She started her career in Tucson, after graduating from The University of Arizona where she met Leslie Marmon Silko, a MacArthur Fellow, who was making her first film, set in New Mexico. Now a member of The Director’s Guild of America, Patty has been a production manager and producer for over twenty years.

Some of her credits include the upcoming HBO film, The Immortal Life of Henrietta Lacks with Oprah Winfrey, Philomena  (Judi Dench), Red Oaks (Amazon), Jack Reacher, Percy Jackson, Safe House, Bourne Ultimatum, Breach, Angels in America (HBO), Night At The Museum (2), Eagle Eye, Glen Garry Glen Ross, JFK, Lolita, The Pelican Brief and Raising Arizona.  (Full list on ImDb)  Patty currently resides with her husband and two children in Waterford Virginia.  She is an avid equestrian 

The Age Of Innocence
Director: Martin Scorsese    Cast: Daniel Day Lewis, Michelle Pfeiffer, Winona Ryder
Genre: Drama, Romance    Year: 1993

The 1993 film production of The Age of Innocence was directed by Martin Scorsese and is a film adaptation of Edith Wharton's 1920 novel of the same name. The story is set the “Gilded Age” (1870’s), portraying New York's high society. The film was released by Columbia Pictures, stars Daniel Day-Lewis, Michelle Pfeiffer, and Winona Ryder and was shot largely on location in New York City, Philadelphia, and Troy, New York. The film won an Academy Award for Best Costume Design, and was nominated for Academy Awards for Best Actress in a Supporting Role (Winona Ryder), Best Adapted Screenplay, Best Original Score and Best Art Direction.

The novel and the film tell the story of Newland Archer, played by Daniel Day Lewis, who intends to marry the respectable May Welland played by Winona Ryder. May's cousin, the Countess Ellen Olenska  portrayed by Michelle Pfeiffer, has returned to New York, which raises eyebrows in the New York society circles as she had unwisely married a Polish Count, who mistreated her while squandering her fortune. She then left him to return to New York.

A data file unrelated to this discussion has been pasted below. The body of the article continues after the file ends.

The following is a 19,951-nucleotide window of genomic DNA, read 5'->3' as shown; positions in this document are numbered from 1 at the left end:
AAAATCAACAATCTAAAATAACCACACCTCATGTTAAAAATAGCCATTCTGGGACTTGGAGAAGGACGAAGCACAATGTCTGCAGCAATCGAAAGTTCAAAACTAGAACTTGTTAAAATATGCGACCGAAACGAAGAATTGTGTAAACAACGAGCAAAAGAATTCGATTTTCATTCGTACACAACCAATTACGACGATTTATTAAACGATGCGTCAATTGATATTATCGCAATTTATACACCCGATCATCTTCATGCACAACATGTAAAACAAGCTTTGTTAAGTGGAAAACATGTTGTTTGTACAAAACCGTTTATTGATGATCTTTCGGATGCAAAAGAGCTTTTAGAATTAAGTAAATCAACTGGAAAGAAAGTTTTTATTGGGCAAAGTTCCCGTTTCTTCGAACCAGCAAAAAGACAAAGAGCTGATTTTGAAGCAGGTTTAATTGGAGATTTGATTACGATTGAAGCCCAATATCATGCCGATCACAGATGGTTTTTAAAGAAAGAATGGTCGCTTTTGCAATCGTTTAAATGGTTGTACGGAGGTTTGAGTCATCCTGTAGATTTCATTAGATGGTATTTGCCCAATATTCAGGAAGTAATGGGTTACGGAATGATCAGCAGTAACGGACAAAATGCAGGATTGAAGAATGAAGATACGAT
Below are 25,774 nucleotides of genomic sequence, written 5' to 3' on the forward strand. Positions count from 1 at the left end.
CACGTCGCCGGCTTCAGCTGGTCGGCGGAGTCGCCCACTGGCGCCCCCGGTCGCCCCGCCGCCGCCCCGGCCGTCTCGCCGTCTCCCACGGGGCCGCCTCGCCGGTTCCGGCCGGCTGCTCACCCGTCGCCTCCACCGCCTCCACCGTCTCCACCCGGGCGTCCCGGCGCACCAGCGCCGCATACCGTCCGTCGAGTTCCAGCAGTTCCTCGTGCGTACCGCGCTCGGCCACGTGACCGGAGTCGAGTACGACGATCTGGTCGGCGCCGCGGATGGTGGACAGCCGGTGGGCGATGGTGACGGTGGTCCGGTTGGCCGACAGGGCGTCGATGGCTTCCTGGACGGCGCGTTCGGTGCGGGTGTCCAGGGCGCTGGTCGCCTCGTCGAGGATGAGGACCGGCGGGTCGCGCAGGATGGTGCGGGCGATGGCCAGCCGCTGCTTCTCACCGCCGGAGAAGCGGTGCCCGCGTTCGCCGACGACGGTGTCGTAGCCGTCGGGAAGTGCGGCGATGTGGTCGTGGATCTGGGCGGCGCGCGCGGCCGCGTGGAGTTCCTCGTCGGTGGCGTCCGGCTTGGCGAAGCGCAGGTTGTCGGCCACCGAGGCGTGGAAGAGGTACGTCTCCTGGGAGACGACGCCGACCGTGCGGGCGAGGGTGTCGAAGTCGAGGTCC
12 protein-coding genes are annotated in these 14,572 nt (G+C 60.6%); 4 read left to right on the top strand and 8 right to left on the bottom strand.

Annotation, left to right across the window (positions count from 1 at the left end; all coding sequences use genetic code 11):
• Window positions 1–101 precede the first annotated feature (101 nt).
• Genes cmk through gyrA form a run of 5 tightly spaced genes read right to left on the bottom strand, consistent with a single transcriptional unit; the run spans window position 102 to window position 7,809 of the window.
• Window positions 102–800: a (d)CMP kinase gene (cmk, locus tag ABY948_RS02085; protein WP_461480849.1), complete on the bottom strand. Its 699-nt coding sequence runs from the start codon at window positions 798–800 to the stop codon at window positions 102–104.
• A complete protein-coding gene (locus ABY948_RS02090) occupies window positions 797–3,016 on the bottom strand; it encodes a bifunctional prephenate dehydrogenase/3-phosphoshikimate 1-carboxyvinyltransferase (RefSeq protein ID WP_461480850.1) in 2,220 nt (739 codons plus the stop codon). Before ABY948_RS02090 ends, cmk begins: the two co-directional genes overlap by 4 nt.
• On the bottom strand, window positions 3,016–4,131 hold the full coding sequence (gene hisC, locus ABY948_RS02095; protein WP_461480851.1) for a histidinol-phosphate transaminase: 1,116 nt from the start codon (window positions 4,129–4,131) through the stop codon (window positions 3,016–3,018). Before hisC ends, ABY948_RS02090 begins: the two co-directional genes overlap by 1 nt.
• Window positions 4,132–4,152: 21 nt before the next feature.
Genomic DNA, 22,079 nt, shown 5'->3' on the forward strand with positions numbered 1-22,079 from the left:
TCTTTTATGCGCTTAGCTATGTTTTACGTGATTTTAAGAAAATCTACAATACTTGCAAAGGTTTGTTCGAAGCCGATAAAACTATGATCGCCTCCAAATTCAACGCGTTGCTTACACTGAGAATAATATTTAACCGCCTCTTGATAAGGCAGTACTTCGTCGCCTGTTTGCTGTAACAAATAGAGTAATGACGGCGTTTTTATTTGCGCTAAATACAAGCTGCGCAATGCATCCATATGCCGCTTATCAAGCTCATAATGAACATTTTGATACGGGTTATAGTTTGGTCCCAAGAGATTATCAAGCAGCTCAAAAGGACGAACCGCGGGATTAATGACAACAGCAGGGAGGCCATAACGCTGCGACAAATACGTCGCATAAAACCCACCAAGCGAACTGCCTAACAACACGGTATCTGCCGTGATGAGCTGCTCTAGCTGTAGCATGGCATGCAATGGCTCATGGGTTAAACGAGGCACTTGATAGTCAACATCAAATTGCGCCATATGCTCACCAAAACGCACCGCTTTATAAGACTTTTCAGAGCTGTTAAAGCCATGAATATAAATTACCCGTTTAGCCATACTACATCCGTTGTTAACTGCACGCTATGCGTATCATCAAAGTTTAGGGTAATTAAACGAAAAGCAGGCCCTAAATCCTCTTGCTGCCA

Middleburg Academy is an independent school serving grades 8 through 12, with small classes, dedicated faculty, full STEAM (Science, Technology, Engineering, Arts, and Math) curriculum, excellent athletics, and a remarkable record of graduates 

Equestrian Team goes Regional

To those of you who are unfamiliar with the equestrian world and more specifically the Interscholastic Equestrian Association (IEA), regionals are the equestrian version of states. For most high school sports teams, the goal of the regular season is to go to regionals. Whereupon winning regionals, one goes to zones {Interstate) and then nationals. Therefore, our team getting
into regionals in their first year as a varsity sport is a great accomplishment. Middleburg Academy riders scored very well for being a team of five, where most of the other schools competing had over 15 riders.


The riders, results:
• Open Varsity Over Fence Sarah Haene ' 17 - 6th
• Intermediate Varsity Over Fences Jacqueline Lee '20 - 7th
• On the Flat - Madeline McDermott '18 - 2nd
• On the Flat - Amber French '20 - 5th

"As a senior, I am reflecting back to when I first arrived at Middleburg Academy in the fall of my freshman year, and there was no equestrian team," said Madison Busey. ~With a shared passion between me and two other students, as well as a very qualified and enthusiastic coach, we are able to bring a team 10 life. We may have started off with only three members, but throughout each year the team grew bigger and stronger."

Middleburg Academy is an independent school serving grades 8 through 12, with small classes, dedicated faculty, full STEAM (Science, Technology, Engineering, Arts and Math) curriculum, excellent athletics, and a remarkable record of graduates excelling at top universities. The campus in Middleburg, Virginia, is set on a 90-acre estate. More than 20 percent of the student body comes from abroad, and students benefit from an eight-to-one student to faculty ratio. There are 16 sports teams. For more information, visit middleburgacademy.org. ML

"Project Lead the Way" Leads the Way

Physics goes outside for a hands-on lesson.  A very normal matter at Middleburg Academy.

Physics goes outside for a hands-on lesson.  A very normal matter at Middleburg Academy.

An independent school established in 2009 and now serving grades 8-12, Middleburg Academy is on a mission to meet the needs of students living in a changing world. You may have heard of the acronym S.T.E.M., the latest buzzword in education and part of an initiative to bring science, technology, engineering and math to the forefront of student learning. "By 2020, 80 percent of jobs will be S.T.E.M. -related; said Colley Bell, the head of the school. "We want students to be nimble as they navigate through life, and that means preparing for a world that is constantly changing."